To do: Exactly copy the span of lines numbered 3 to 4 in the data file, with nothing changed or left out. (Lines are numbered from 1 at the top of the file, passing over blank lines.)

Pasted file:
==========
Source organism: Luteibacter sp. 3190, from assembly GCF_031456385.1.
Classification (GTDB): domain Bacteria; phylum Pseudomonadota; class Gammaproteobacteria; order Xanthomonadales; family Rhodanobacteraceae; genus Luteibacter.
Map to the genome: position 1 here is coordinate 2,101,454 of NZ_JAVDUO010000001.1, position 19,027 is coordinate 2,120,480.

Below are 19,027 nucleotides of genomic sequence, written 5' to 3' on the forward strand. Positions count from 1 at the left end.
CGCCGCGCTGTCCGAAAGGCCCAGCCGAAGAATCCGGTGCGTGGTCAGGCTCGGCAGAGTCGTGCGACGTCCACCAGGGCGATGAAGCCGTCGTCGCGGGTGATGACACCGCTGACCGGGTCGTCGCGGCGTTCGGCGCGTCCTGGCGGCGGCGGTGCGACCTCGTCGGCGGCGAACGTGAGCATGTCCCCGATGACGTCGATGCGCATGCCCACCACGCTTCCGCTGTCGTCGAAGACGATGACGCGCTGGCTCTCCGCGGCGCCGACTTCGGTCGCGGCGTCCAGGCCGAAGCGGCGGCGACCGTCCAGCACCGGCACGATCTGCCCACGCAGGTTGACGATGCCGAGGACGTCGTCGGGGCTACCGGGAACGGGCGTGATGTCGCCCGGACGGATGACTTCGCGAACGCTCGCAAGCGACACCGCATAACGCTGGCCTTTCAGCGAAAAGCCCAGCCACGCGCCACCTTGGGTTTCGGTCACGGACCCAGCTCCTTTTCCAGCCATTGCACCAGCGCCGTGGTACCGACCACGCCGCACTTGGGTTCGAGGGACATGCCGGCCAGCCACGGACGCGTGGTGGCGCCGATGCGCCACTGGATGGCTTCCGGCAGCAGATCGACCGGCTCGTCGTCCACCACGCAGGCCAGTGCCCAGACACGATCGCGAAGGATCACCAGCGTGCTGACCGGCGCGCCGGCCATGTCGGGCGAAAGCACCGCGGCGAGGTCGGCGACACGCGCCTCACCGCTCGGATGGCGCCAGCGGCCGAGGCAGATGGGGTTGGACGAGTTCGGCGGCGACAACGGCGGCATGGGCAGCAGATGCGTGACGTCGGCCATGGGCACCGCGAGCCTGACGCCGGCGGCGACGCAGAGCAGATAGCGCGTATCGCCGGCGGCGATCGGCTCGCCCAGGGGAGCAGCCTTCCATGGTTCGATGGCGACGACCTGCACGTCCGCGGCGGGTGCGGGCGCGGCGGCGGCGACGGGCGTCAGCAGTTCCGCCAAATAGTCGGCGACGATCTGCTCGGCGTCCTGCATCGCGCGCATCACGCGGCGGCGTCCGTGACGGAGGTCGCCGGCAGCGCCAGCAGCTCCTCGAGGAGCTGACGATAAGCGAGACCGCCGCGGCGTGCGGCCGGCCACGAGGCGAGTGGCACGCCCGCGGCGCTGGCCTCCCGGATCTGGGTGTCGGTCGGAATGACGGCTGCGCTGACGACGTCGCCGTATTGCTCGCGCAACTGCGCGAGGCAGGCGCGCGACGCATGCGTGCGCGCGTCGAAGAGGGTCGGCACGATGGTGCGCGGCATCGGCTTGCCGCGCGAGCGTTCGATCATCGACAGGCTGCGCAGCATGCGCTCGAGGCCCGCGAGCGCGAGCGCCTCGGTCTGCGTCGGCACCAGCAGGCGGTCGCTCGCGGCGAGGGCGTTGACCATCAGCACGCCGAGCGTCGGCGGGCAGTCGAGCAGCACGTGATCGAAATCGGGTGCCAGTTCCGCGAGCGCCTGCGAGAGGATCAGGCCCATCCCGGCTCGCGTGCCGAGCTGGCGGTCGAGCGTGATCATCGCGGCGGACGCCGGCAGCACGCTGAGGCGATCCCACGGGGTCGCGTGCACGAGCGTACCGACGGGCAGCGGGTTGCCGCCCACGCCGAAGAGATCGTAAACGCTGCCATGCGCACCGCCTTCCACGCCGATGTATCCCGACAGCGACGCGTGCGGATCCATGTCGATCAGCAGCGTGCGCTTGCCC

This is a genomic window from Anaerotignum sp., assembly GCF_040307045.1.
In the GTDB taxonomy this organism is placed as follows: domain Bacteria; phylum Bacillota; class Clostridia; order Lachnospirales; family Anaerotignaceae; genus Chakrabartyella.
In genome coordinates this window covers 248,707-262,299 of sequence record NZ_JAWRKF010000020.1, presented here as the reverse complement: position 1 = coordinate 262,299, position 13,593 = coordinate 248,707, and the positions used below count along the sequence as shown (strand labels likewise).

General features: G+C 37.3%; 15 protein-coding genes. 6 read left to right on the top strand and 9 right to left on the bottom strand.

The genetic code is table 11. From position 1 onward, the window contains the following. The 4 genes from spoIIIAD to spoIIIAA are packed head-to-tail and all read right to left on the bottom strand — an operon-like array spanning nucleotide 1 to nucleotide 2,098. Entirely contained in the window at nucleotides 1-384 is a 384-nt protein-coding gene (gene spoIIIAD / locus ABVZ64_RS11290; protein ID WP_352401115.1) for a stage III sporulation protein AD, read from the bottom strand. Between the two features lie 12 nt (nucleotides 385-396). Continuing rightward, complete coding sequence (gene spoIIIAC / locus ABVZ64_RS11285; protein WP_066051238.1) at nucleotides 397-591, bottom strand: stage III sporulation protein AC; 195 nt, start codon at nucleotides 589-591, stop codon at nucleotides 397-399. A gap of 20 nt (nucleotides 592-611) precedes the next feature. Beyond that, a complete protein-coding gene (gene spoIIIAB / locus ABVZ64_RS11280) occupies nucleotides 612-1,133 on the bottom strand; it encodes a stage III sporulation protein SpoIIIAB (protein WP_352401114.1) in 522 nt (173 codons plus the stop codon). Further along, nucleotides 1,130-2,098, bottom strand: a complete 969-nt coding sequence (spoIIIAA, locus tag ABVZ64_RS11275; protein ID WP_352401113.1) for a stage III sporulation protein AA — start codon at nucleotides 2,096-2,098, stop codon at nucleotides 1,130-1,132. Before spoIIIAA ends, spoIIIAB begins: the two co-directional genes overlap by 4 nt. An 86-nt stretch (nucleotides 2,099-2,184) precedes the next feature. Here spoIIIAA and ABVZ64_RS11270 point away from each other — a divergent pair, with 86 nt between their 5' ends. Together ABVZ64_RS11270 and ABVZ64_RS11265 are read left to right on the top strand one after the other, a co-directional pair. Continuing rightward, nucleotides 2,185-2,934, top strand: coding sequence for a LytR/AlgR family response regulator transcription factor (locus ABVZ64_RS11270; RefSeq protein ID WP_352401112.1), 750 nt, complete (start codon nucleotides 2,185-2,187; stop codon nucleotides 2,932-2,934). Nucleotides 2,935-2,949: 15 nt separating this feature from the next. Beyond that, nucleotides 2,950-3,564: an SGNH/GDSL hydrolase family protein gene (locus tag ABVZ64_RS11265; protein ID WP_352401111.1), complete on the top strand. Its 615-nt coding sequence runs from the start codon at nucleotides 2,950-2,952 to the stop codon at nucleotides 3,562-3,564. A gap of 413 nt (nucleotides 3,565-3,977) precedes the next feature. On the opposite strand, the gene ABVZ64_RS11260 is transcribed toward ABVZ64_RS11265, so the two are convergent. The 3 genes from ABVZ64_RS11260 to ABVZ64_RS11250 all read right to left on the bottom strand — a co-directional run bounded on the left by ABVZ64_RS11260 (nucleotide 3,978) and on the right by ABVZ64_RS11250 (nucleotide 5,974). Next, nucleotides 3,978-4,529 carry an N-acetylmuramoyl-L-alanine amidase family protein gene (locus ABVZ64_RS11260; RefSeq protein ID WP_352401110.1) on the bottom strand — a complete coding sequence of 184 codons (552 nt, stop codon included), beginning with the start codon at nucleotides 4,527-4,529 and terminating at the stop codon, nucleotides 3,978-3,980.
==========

Map to the genome: position 1 here is coordinate 2,101,454 of NZ_JAVDUO010000001.1, position 19,027 is coordinate 2,120,480.

Below are 19,027 nucleotides of genomic sequence, written 5' to 3' on the forward strand. Positions count from 1 at the left end.